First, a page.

Books: These give more information on the textbook and supplements.

Quizzes: Self-graded quizzes give practice and immediate feedback on topics covered in chemistry for allied health.
[Read more…]

7 Tips for creating your own website

John Soares

John Soares

Writing College Textbook Supplements

It has become increasingly important for academics to create an online presence as a means of networking and marketing your work. One way to do that is to create your own professional website.

To reap the most rewards from your website, John Soares, a freelance writer and author of the popular Productive Writers blog (www.productivewriters.com), offers the following advice for each step in the process:

  1. Register a domain name. It is important to create a name that is easy to remember, is fairly short, and is related to the content on your site. You can reserve a domain name at any time—even if you’re not ready to create your website yet—in order to make sure nobody else beats you to it. As Soares suggests, “At a cost of only $10 to $12 each, it is worth the effort and expense to reserve a domain name that you may want in the future.”
  2. Select a hosting service. Using a large, national hosting service is recommended so that you will have access to tech support immediately if you need it. Soares uses hostgator.com for his own websites.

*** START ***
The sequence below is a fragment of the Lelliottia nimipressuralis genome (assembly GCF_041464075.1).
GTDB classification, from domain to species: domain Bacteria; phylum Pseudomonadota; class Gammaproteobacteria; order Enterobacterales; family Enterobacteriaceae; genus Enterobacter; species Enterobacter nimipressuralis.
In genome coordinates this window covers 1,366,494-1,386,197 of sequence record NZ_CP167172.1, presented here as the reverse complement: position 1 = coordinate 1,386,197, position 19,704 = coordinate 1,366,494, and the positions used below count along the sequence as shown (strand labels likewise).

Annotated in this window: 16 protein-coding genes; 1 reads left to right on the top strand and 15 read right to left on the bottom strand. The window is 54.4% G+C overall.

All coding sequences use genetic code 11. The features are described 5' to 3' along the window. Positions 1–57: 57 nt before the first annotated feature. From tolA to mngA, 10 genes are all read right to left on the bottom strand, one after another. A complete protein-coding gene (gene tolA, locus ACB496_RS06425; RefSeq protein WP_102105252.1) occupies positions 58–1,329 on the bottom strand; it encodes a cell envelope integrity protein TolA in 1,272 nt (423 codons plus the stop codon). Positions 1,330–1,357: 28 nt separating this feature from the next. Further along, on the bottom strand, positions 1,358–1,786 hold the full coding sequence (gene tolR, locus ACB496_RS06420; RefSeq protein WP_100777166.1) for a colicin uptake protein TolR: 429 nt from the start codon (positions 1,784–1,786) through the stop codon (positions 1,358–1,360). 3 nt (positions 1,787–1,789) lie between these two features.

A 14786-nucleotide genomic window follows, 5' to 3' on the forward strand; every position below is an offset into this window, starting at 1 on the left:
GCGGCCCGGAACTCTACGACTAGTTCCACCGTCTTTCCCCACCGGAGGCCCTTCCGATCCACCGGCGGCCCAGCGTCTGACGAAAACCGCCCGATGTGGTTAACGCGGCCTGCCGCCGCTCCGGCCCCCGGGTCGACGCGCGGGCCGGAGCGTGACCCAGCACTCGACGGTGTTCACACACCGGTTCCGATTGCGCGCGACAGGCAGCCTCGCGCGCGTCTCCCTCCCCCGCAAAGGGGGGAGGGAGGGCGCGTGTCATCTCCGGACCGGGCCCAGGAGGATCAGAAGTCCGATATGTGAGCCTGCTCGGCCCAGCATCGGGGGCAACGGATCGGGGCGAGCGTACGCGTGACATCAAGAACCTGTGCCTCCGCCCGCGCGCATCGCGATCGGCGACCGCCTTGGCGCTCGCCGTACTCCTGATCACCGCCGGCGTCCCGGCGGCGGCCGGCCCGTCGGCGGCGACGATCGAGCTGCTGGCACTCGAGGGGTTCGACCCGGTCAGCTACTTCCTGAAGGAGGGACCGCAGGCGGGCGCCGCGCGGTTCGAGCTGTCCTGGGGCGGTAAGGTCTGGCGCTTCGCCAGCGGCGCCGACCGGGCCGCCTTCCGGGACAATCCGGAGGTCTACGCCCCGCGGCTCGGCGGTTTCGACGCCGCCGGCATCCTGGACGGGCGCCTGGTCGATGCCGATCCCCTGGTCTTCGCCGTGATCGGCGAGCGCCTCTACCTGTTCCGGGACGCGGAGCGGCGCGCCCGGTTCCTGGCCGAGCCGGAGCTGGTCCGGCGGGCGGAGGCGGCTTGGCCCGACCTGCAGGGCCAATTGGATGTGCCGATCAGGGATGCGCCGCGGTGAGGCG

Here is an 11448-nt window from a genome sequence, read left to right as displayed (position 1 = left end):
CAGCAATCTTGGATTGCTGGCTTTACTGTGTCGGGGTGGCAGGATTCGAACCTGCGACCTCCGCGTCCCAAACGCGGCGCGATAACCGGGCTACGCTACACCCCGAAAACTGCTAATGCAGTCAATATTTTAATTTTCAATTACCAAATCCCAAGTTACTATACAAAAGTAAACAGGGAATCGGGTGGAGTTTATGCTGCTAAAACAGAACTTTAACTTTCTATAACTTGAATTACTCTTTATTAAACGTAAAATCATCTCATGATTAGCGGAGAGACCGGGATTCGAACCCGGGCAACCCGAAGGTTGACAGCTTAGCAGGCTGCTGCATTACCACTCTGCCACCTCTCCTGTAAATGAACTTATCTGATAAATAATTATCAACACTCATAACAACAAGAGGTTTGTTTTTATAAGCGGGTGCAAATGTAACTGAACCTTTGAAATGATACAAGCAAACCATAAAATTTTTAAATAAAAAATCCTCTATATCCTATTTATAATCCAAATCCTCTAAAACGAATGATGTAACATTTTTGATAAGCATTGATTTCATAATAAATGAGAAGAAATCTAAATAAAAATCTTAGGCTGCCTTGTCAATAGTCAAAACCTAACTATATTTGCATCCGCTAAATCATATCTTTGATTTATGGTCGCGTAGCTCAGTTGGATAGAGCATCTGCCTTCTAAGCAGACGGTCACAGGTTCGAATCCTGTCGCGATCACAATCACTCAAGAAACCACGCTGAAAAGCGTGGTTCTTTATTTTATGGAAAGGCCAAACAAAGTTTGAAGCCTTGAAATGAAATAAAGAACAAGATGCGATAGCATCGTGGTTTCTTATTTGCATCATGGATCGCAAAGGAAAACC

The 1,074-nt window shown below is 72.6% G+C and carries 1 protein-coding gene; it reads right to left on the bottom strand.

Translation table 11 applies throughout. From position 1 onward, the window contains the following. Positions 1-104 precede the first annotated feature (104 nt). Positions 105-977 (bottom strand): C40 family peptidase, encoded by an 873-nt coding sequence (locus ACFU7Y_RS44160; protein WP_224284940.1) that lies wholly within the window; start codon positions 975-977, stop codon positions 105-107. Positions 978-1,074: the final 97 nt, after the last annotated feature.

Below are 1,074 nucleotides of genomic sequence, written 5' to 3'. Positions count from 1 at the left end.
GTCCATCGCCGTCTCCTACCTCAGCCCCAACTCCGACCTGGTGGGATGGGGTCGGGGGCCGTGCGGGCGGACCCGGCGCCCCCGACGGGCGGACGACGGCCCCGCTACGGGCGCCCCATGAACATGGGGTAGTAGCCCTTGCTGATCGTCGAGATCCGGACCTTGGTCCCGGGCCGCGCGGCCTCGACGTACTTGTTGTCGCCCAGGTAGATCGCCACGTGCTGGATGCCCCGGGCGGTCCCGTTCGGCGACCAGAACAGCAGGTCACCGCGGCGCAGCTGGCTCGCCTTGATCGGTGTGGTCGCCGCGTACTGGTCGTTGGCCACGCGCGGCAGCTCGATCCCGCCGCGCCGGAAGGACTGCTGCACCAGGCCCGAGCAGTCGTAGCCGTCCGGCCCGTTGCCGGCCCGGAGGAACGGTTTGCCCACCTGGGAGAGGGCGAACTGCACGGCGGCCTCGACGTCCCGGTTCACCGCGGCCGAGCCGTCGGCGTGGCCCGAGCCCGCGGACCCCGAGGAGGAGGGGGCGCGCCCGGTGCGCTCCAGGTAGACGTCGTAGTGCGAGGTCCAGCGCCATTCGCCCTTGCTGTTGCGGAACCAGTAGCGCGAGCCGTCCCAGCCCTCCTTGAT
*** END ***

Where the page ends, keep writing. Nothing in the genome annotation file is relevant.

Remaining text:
3. Select software. Soares has long been a proponent of WordPress blogging software for personal websites, even for people who don’t intend to blog. WordPress is a good choice for beginners because it is easy to use and customize, and it is easy to set up for social media sharing and search engine optimization. WordPress is free and comes in two varieties—you can download the software yourself through WordPress.org and host your site elsewhere, or you can create a website that will be hosted by WordPress itself at WordPress.com. Creating a WordPress.com site is the quickest and easiest option, but Soares prefers to download the software through WordPress.org because sites created through WordPress.com have less customizability, must include “wordpress.com” in the domain name, and can be removed by WordPress for any reason. Blogger.com, another free and customizable blogging service, is very similar to WordPress.com in terms of both benefits and limitations.